An investigation is underway into a South Australian prison inmate allegedly profiting from an online business.
The State Opposition has alleged former prison-guard-turned-prisoner Daniel Grant Nelson is selling anti-social clothing and products online.
Last week Nelson was sentenced to more than two years in prison for attacking his ex-girlfriend and another man with knuckledusters in 2016.
During the sentencing the judge noted Nelson was the person behind the Facebook page “FTL”.
Nelson apparently told his psychologist the page was originally set up to express his contempt for the law.
Judge Jack Costello said more recently the page had become almost exclusively a clothing and sticker distributor for people engaging in anti-social acts.
The State Opposition pointed out a Facebook post which Nelson called for people to send artwork to him at Mount Gambier Prison for a chance to win FTL clothing.
“It now appears that he may be involved in running an online business from his prison cell,” Opposition spokesman Lee Odenwalder said.
In a post on Facebook Nelson said: “Competition time peoples [sic]. We want to see your best art work with FTL. The winner will win a piece of FTL clothing.”
Competition time peoples. We want to see your best art work with FTL. The winner will win a piece of FTL clothing. Also…
The post went on to include his name and the address for Mount Gambier Prison.
Under the Correctional Services Act it is illegal for prisoners to do any work without permission.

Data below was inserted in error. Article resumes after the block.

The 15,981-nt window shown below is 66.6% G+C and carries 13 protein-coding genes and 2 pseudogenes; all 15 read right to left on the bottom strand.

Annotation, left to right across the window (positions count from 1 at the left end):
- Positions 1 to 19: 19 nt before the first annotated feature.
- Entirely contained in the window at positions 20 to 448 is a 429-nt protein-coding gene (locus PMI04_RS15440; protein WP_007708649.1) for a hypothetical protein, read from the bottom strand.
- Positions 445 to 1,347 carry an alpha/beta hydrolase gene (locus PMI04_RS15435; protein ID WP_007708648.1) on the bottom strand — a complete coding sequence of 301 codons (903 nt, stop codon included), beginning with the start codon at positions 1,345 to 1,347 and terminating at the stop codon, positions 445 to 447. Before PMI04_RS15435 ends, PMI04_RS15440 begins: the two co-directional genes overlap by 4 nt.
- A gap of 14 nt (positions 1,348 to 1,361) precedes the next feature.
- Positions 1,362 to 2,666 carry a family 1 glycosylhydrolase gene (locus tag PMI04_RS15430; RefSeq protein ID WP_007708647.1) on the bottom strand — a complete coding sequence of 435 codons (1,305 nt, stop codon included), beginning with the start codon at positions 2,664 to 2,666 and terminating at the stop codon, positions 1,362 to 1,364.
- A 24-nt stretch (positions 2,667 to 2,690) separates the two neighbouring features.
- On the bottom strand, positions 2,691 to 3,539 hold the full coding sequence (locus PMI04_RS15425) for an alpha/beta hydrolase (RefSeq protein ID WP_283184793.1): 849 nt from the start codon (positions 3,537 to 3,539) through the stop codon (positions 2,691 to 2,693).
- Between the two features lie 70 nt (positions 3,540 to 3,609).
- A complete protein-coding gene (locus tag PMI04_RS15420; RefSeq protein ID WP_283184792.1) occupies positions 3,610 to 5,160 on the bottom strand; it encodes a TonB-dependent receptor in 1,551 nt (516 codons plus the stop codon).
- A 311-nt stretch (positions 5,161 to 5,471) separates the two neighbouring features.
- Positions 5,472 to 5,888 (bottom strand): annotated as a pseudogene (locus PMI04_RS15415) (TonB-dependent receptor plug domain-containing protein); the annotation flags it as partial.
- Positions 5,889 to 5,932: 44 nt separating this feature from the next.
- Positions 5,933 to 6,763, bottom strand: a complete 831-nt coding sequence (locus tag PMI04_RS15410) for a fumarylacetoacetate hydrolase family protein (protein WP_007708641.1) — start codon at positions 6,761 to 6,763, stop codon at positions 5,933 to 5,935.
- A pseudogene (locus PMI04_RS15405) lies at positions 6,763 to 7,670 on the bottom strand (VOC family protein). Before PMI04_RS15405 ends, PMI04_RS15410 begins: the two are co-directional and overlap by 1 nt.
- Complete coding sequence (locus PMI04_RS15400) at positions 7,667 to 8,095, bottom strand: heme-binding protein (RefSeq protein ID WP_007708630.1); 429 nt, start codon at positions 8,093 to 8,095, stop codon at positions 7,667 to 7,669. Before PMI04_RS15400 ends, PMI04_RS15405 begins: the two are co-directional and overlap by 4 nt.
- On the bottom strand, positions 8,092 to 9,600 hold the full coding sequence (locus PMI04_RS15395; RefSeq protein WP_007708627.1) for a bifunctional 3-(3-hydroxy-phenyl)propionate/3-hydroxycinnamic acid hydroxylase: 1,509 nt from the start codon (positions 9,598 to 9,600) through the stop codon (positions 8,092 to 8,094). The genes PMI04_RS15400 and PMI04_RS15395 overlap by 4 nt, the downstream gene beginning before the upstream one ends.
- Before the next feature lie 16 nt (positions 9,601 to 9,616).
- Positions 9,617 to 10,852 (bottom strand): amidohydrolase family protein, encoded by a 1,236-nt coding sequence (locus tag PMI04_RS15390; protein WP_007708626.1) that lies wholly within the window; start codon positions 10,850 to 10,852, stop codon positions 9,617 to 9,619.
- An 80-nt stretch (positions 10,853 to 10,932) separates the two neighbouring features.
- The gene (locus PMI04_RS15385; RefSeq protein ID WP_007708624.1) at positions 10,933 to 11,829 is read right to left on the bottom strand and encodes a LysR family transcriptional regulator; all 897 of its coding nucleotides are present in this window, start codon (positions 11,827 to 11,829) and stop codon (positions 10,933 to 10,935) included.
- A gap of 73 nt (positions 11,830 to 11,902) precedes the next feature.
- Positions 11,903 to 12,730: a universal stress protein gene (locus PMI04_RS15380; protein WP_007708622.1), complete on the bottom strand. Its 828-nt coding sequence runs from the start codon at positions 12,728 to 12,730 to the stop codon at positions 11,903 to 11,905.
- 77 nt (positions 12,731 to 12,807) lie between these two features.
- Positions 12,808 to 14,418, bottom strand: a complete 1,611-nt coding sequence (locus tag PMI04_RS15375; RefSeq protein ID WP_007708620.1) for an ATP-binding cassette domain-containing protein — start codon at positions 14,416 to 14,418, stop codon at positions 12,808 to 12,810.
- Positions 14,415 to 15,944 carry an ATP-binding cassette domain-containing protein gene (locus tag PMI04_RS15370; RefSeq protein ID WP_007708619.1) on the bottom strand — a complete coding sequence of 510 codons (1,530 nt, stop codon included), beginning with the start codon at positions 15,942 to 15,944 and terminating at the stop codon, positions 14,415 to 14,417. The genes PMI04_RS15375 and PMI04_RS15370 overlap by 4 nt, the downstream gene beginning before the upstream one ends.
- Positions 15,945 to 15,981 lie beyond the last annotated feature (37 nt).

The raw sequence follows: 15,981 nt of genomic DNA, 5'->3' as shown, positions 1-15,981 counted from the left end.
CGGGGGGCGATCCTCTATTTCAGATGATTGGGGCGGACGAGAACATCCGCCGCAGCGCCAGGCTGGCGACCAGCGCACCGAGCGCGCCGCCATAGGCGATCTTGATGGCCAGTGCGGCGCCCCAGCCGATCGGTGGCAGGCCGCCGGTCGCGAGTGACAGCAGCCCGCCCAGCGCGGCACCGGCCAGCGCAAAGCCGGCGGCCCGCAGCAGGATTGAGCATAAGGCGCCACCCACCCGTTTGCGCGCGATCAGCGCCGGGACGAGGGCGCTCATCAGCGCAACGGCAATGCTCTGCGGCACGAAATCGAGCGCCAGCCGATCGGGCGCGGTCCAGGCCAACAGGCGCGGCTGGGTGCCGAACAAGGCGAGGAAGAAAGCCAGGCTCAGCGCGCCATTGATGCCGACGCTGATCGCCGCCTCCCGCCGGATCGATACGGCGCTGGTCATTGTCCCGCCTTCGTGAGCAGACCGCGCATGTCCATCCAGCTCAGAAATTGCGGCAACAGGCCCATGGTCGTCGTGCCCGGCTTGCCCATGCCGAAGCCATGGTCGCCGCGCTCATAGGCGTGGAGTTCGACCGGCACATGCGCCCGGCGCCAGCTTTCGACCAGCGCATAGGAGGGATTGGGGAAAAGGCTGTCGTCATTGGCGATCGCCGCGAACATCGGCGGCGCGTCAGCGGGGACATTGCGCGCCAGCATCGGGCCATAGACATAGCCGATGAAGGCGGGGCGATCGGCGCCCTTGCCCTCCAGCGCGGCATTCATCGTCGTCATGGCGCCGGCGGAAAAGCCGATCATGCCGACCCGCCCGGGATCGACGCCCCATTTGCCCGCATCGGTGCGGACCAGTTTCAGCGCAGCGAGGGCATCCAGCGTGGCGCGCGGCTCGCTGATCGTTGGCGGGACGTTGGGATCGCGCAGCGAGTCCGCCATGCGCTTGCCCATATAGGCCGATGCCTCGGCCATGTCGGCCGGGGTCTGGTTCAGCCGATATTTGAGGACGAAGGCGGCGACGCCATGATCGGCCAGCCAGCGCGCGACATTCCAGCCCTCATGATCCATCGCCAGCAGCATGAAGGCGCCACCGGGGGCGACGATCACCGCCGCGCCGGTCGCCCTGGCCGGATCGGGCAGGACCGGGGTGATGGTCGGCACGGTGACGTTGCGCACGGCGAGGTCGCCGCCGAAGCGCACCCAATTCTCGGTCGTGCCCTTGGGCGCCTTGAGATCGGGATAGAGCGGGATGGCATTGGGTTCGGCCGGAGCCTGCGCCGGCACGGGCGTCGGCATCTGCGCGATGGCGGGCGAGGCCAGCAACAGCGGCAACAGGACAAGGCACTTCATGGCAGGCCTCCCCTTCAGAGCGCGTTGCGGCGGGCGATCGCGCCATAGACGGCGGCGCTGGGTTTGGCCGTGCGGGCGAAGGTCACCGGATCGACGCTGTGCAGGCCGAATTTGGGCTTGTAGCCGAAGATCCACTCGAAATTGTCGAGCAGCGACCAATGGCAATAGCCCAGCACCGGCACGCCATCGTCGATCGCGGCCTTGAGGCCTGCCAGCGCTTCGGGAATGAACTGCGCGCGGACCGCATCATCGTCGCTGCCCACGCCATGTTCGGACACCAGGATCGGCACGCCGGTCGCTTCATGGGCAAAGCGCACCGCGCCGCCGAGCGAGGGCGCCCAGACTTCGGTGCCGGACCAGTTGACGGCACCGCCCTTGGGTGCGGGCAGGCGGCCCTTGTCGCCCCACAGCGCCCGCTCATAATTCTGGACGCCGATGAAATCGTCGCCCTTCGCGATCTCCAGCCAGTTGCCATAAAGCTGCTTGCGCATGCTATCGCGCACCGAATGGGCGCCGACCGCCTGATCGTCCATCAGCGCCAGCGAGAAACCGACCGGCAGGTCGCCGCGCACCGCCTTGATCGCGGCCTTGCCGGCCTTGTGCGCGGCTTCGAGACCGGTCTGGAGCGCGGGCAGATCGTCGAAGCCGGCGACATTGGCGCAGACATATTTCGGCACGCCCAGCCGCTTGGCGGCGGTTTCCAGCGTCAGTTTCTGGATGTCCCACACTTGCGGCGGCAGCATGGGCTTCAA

“If this is true it’s completely unacceptable that a prisoner, particularly one that’s been convicted of such a violent crime, should be free to indulge in running a business from his prison cell,” he said.
He said he had written to Correctional Services Minister Corey Wingard who said the department was now investigating the matter.
“This is the first I’ve heard of it and that’s why I say to Mr Odenwalder, give me a ring,” Mr Wingard said.
“These are serious allegations, contact me and let me know, not do it through the media, that’s just grandstanding and showcasing.
“I have some grave concerns about the allegations he has made and why he has not contacted me.
“These are very serious allegations that need to be taken seriously.”
Mr Wingard said the Marshall Government had a strong mandate on prisons and the Department for Correctional Services was investigating the matter.
“Corrections are investigating … no one should be profiting from operations in prison,” he said.
The ABC has contacted FTL for a response.